From my collection.
Bought in March 2011.
First listen: 11-3-2011.
Second listen: 9-4-2015.
Third listen: 11-5-2017.
Recording dates: December 2004.
Recording venue: Henry Wood Hall, London.
Recording engineer: Simon Eadon.
Running time: 57:05.
Relevance to me: Well worth having.
Concerto for Violin and Wind Orchestra, opus 12.
Concerto for Violin and String Orchestra. (Distant Light)
Anthony Marwood, Violin and Conductor.
Academy of St. Martin in the Field.
This is a disc that impressed me mightily when I heard it back in 2011. Never confronted a work before by Vasks, and the Weill concerto was also unknown to me.
Weill's concerto is a strange duck in the pond. I mean violin and wind orchestra, that struck me as a tad odd, but the result is far from odd. It's not one of Weill's works that is easily accessible. It struck me as highly experimental, and a bit on the brash side. It is well orchestrated, but the first movement is a bit heavy on the stomach especially if you are uninitiated in the musical styles of Kurt Weill. He is a bit of an extremist in the Andante con moto, first movement, complicated writing, rather harsh, tonality stretched to the limit, and brusk harmonies, as if he wanted to make a point of some sort. It had me in astonishment for the full 9 minutes this movement lasted. The tenure of the first movement seems to be repeated in the following 4 movements, be it less harsh, and less pushy, with more approachable harmonies . It's a extremely fine work though, and a technical masterwork. Do not expect great emotions or an avalanche of romantic warmth, nothing of that kind I am afraid. But you will admire the technical prowess that Weill lets us hear, that is bloody amazing. It will never be a favourite work of me though.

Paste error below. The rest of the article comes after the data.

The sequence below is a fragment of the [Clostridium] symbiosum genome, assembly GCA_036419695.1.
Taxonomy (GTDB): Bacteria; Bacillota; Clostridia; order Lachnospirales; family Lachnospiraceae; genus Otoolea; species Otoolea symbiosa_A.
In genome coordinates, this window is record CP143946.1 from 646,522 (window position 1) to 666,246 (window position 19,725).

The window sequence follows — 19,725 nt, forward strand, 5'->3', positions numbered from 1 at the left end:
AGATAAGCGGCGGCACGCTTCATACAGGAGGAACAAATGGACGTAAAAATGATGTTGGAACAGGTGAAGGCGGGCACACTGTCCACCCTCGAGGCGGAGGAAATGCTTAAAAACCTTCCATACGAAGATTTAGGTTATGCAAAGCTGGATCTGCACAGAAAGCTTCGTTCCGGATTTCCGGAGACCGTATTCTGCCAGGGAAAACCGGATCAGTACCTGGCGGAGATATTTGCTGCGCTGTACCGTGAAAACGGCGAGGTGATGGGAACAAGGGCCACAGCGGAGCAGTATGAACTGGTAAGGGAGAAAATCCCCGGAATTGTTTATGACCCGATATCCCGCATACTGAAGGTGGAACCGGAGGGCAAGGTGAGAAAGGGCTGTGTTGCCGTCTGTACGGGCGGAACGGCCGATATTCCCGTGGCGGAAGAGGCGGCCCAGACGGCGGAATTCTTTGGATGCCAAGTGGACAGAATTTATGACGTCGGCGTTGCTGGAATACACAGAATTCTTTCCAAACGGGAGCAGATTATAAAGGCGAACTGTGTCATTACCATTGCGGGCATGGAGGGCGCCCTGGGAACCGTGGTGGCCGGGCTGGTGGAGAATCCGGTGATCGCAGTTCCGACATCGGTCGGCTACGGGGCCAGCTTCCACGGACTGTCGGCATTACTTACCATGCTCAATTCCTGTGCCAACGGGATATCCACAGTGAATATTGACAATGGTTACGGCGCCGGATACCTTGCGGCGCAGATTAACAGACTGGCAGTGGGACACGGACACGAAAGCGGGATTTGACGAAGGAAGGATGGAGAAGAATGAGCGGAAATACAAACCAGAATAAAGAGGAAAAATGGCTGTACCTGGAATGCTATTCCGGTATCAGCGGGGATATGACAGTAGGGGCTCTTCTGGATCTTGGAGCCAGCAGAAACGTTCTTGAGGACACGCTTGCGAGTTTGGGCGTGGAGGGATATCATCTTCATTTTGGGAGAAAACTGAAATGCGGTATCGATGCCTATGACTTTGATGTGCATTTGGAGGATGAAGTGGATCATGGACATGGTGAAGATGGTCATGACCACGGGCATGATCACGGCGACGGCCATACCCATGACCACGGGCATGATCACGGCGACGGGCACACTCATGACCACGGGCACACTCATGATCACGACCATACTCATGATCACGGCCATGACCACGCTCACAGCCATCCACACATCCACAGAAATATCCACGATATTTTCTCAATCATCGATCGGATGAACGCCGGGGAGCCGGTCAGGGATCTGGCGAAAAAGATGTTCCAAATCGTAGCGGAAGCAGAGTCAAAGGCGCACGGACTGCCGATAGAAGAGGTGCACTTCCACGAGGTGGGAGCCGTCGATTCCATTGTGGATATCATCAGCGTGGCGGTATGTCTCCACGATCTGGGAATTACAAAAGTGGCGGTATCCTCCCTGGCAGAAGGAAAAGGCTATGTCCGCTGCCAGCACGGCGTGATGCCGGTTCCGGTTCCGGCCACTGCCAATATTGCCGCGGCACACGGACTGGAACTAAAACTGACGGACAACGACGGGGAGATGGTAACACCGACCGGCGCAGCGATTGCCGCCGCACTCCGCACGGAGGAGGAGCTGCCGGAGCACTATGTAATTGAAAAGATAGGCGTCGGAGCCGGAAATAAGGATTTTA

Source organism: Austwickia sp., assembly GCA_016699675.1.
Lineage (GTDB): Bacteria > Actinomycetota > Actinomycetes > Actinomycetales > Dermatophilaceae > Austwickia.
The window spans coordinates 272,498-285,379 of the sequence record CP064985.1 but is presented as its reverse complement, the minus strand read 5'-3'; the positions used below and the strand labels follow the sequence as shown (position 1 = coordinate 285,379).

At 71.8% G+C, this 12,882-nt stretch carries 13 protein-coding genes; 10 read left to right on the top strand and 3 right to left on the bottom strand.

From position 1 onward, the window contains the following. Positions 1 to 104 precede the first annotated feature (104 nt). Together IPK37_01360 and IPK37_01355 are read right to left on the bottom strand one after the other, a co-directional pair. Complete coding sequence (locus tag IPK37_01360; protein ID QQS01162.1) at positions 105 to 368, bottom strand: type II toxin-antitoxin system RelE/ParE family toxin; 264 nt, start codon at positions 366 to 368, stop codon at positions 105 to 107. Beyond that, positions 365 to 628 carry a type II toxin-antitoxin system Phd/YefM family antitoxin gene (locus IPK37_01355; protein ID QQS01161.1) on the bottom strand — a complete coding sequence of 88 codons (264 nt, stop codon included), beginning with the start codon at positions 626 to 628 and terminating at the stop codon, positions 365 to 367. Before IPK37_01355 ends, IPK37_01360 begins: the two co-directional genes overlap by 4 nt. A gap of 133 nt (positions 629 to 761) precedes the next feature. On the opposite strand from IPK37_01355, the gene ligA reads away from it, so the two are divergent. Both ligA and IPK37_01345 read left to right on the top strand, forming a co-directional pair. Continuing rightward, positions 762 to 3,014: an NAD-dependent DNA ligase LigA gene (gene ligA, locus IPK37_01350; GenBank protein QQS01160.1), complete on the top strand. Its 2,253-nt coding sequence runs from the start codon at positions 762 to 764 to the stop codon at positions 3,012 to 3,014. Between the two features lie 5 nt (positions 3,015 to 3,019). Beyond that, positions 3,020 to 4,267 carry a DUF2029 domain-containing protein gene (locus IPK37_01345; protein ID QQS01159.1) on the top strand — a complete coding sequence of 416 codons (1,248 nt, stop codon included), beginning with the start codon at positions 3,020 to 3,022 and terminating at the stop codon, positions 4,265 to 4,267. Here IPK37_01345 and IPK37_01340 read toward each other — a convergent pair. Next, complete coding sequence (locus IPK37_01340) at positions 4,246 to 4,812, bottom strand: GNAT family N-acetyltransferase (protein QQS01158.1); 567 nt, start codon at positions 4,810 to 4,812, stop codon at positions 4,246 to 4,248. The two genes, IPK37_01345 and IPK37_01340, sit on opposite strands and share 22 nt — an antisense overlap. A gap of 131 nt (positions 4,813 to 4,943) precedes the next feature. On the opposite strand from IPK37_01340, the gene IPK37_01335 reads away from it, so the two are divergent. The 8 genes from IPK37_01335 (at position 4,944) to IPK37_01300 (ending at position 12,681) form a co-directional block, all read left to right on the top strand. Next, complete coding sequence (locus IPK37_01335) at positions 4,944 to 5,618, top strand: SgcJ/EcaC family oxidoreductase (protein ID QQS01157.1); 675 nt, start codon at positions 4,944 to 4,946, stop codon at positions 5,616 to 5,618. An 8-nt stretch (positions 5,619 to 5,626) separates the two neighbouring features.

But what greatly bowled me over was Vasks his Concerto. From beginning to end it had me in its grip, not a moment of inattention, barely took a breath, so beautiful it is. Vasks creates with minimal effort and notes a maximum in emotion. He conjures up worlds in which your imagination can run in every direction, and fantasies up to anything in imagery that you wish, and it will fit, no matter what image gets out of your brain or heart. Marwood is a fabulous violinist who makes both concertos worth their weight in gold. No matter how soft or loud, he gets the desired effect with no sweat. It sounds all so effortlessly, which it isn't, no doubt.
Very much recommended. State of the Art sound.
Thursday, May 11, 2017
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